Best Access Points

Fly fishing on the Red River in Questa offers outstanding opportunities and diverse fishing locales. However, certain access points can enhance your fishing experience:

  • John Dunn Bridge: This is a popular starting point for fly fishing in Questa. With easy access and various fishing holes, it’s a great choice for beginners and seasoned fishermen alike.
  • La Junta Point: Situated at the confluence of the Red River and the Rio Grande, La Junta Point offers excellent fishing for trout species. However, a decent hike is required to reach this spot.
  • Wild Rivers Recreation Area: With a number of converging rivers, Wild Rivers provides multiple spots for prime trout fishing including the Red, Hondo, and Pueblo Streams.
  • Red River Fish Hatchery: Located off State Highway 38 near Questa, the area around the Hatchery is a tried and true spot, especially for those just starting to explore fly fishing.

Local Fish

  • Trout: This includes two varieties – Rainbow Trout and Brown Trout. Both types are quite common in the Red River, making them popular targets for local fly fishers.
  • Salmon: The Chinook Salmon, also known as King Salmon, can be found in this region. It is often targeted by experienced fly fishers due to its size and fighting spirit.
  • Catfish: Though not as common as trout, the Channel Catfish can also be found in the Red River and is a great challenge for fishers.
  • Walleye: This predatory species is a sought-after catch in the Red River. It provides not only a great fishing experience but is also is a prized catch for culinary purposes.
  • Smallmouth Bass: The Red River harbors a healthy population of this scrappy fighting fish. It’s a popular game fish among fly fishing enthusiasts.
  • White Sucker: Although they’re usually considered a secondary target, they still provide a great fight and are abundant in the Red River.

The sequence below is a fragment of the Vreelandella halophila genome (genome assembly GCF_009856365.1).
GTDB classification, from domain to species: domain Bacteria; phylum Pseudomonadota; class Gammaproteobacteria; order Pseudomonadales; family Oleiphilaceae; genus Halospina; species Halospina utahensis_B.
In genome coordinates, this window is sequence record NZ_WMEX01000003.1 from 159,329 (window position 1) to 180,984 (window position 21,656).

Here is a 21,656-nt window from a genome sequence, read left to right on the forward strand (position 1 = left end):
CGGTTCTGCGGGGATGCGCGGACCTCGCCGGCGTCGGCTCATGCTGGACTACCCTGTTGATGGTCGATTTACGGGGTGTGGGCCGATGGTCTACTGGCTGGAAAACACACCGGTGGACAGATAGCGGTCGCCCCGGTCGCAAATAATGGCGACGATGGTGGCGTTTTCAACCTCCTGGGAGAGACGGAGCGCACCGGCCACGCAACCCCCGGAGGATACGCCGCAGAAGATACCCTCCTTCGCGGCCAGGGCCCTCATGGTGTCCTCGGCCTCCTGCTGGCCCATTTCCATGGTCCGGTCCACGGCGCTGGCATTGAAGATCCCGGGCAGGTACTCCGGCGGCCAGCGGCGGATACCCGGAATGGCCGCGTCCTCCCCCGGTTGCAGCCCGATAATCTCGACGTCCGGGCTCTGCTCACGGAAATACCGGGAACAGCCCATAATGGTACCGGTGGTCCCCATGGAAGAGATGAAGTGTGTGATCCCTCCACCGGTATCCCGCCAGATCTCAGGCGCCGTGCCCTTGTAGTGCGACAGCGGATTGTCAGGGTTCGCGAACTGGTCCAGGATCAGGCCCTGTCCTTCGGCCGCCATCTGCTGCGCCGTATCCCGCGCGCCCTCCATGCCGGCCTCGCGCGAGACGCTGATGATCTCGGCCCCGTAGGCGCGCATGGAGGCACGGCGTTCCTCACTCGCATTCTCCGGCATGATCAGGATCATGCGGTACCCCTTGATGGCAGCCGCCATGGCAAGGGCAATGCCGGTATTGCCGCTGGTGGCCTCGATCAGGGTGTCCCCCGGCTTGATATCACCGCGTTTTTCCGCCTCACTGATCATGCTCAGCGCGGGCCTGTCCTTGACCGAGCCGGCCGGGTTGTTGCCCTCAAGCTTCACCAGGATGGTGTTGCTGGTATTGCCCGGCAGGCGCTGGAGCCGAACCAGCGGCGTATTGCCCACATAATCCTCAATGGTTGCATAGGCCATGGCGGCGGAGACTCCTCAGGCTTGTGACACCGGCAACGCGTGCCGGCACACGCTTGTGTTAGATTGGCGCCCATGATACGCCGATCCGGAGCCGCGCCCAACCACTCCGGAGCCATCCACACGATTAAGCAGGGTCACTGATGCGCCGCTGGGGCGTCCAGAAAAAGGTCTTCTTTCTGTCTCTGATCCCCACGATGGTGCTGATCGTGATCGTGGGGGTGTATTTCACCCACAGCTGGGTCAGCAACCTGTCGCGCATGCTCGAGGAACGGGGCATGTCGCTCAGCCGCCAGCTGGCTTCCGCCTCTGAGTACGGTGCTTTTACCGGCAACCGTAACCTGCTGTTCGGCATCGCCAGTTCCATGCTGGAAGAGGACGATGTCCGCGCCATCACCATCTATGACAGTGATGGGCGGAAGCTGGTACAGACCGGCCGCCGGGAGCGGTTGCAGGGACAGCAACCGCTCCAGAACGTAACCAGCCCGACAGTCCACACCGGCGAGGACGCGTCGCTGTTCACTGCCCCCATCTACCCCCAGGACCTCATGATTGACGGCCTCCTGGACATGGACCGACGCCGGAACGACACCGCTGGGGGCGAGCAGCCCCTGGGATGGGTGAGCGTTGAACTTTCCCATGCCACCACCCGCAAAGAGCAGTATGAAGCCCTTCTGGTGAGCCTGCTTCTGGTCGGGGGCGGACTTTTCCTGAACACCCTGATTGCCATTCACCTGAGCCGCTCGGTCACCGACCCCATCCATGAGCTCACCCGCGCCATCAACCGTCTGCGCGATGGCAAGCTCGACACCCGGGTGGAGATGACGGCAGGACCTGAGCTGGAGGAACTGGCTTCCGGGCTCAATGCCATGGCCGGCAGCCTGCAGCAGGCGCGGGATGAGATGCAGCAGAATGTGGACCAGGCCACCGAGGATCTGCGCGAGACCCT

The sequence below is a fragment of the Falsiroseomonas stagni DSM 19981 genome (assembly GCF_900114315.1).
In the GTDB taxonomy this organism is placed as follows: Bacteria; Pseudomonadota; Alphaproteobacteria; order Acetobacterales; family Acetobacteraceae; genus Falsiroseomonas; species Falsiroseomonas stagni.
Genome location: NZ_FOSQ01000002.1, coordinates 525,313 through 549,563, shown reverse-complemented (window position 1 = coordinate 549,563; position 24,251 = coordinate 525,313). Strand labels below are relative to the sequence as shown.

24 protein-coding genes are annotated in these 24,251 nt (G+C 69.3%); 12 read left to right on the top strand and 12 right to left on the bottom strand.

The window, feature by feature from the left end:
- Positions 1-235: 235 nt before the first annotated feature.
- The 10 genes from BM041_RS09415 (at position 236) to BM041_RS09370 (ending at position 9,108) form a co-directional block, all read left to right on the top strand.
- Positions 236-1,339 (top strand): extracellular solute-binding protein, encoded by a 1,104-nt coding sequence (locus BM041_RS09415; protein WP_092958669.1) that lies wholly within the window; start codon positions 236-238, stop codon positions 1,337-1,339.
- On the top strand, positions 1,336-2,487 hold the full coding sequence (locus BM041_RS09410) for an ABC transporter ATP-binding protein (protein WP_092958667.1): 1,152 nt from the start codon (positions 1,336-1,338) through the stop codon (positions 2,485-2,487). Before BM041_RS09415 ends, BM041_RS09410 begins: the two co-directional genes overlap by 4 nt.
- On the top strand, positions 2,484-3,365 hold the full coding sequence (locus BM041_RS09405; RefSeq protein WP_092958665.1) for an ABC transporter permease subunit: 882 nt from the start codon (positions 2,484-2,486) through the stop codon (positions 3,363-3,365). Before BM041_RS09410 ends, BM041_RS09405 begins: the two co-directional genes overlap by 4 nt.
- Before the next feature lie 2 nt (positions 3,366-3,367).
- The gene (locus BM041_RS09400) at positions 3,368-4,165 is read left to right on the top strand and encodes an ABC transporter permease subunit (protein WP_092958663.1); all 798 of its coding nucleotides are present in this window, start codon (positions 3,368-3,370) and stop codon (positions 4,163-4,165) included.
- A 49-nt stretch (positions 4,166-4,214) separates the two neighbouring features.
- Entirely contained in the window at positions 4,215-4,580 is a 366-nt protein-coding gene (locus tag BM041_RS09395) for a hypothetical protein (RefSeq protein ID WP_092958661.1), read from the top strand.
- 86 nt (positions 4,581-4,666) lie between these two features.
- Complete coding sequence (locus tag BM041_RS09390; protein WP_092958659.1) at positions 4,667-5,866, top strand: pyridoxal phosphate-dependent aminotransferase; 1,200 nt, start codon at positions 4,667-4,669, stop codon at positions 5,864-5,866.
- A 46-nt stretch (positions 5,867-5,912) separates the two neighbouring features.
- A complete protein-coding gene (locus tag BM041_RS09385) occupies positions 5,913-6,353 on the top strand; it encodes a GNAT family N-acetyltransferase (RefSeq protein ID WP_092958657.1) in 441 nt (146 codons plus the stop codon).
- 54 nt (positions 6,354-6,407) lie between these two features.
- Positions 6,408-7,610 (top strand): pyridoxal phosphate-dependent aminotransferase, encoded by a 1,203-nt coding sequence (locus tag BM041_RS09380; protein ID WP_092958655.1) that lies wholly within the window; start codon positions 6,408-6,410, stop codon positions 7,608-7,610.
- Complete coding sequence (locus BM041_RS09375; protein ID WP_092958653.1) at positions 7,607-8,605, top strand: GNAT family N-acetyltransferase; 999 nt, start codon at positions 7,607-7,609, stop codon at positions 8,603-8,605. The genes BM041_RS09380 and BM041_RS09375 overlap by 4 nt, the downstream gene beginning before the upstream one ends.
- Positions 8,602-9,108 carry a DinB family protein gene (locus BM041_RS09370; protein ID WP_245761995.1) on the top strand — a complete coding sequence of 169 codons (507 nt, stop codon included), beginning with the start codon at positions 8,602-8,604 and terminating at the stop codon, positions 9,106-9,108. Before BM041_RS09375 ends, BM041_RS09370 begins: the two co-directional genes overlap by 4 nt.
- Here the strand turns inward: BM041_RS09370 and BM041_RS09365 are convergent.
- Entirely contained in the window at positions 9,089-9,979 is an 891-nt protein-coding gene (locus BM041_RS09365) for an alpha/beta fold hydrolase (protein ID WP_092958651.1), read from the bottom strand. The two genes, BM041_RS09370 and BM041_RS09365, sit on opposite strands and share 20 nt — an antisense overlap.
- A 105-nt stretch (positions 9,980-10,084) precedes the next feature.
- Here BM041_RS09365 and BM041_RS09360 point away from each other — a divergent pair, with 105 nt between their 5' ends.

• Pike: These are aggressive predatory fish that provide thrilling fishing experiences because of their size and fight – some consider them a trophy fish.
  • Sturgeons: If you are out for a challenge, pursuing the massive Lake Sturgeons in the Red River will be your ultimate test.

About The River

The Red River – or Rio Grande – is truly one of nature’s marvels. Spanning a vast 1,896 miles and crossing 3 U.S. states, it is the fourth largest river in the United States. The river marks the boundary between Texas and Mexico!

Before it was discovered by Spanish explorers in the 1500s, this important waterway was home to many Native American tribes, providing them with a reliable source of food and water. Over the centuries, it has been used for transportation and irrigation purposes.

  • The Red River played a crucial role in the development of the Southwest.
  • This life-giving river became the focus of boundary disputes between Texas and Oklahoma in the late 1800s.
  • The river’s rich history includes the iconic Red River Campaign during the Civil War.

Today, the mighty Red River continues to be an essential water resource, supporting various wildlife and vibrant communities on its journey to the Gulf of Mexico.